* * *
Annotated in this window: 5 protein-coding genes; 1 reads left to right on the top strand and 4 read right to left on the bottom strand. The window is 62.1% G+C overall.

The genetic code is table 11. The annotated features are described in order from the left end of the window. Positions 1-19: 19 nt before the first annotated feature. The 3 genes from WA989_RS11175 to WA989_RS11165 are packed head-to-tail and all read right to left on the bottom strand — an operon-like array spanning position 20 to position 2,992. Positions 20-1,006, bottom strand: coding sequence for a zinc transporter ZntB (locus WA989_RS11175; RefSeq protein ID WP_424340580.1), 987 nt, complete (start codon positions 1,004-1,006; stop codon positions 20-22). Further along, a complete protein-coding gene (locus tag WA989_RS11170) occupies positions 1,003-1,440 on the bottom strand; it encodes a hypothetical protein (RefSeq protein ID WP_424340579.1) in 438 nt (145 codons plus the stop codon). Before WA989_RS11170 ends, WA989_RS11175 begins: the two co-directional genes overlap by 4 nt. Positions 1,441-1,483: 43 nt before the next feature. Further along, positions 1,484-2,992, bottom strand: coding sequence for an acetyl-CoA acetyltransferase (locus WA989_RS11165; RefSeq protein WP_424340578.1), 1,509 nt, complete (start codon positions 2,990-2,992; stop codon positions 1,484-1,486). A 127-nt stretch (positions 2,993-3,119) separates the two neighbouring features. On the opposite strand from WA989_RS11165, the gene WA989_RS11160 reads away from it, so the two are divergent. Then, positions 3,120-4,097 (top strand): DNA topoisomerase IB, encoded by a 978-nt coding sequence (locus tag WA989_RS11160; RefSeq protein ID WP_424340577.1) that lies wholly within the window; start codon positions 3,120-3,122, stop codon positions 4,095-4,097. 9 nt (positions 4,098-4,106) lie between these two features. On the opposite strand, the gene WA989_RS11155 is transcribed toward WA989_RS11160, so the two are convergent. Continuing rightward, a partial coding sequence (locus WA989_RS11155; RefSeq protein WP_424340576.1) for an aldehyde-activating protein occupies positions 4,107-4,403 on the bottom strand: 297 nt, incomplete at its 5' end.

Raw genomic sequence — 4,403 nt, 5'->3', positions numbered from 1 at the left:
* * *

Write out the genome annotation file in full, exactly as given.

Annotated in this window: 5 protein-coding genes; 1 reads left to right on the top strand and 4 read right to left on the bottom strand. The window is 62.1% G+C overall.

The genetic code is table 11. The annotated features are described in order from the left end of the window. Positions 1-19: 19 nt before the first annotated feature. The 3 genes from WA989_RS11175 to WA989_RS11165 are packed head-to-tail and all read right to left on the bottom strand — an operon-like array spanning position 20 to position 2,992. Positions 20-1,006, bottom strand: coding sequence for a zinc transporter ZntB (locus WA989_RS11175; RefSeq protein ID WP_424340580.1), 987 nt, complete (start codon positions 1,004-1,006; stop codon positions 20-22). Further along, a complete protein-coding gene (locus tag WA989_RS11170) occupies positions 1,003-1,440 on the bottom strand; it encodes a hypothetical protein (RefSeq protein ID WP_424340579.1) in 438 nt (145 codons plus the stop codon). Before WA989_RS11170 ends, WA989_RS11175 begins: the two co-directional genes overlap by 4 nt. Positions 1,441-1,483: 43 nt before the next feature. Further along, positions 1,484-2,992, bottom strand: coding sequence for an acetyl-CoA acetyltransferase (locus WA989_RS11165; RefSeq protein WP_424340578.1), 1,509 nt, complete (start codon positions 2,990-2,992; stop codon positions 1,484-1,486). A 127-nt stretch (positions 2,993-3,119) separates the two neighbouring features. On the opposite strand from WA989_RS11165, the gene WA989_RS11160 reads away from it, so the two are divergent. Then, positions 3,120-4,097 (top strand): DNA topoisomerase IB, encoded by a 978-nt coding sequence (locus tag WA989_RS11160; RefSeq protein ID WP_424340577.1) that lies wholly within the window; start codon positions 3,120-3,122, stop codon positions 4,095-4,097. 9 nt (positions 4,098-4,106) lie between these two features. On the opposite strand, the gene WA989_RS11155 is transcribed toward WA989_RS11160, so the two are convergent. Continuing rightward, a partial coding sequence (locus WA989_RS11155; RefSeq protein WP_424340576.1) for an aldehyde-activating protein occupies positions 4,107-4,403 on the bottom strand: 297 nt, incomplete at its 5' end.

Raw genomic sequence — 4,403 nt, 5'->3', positions numbered from 1 at the left: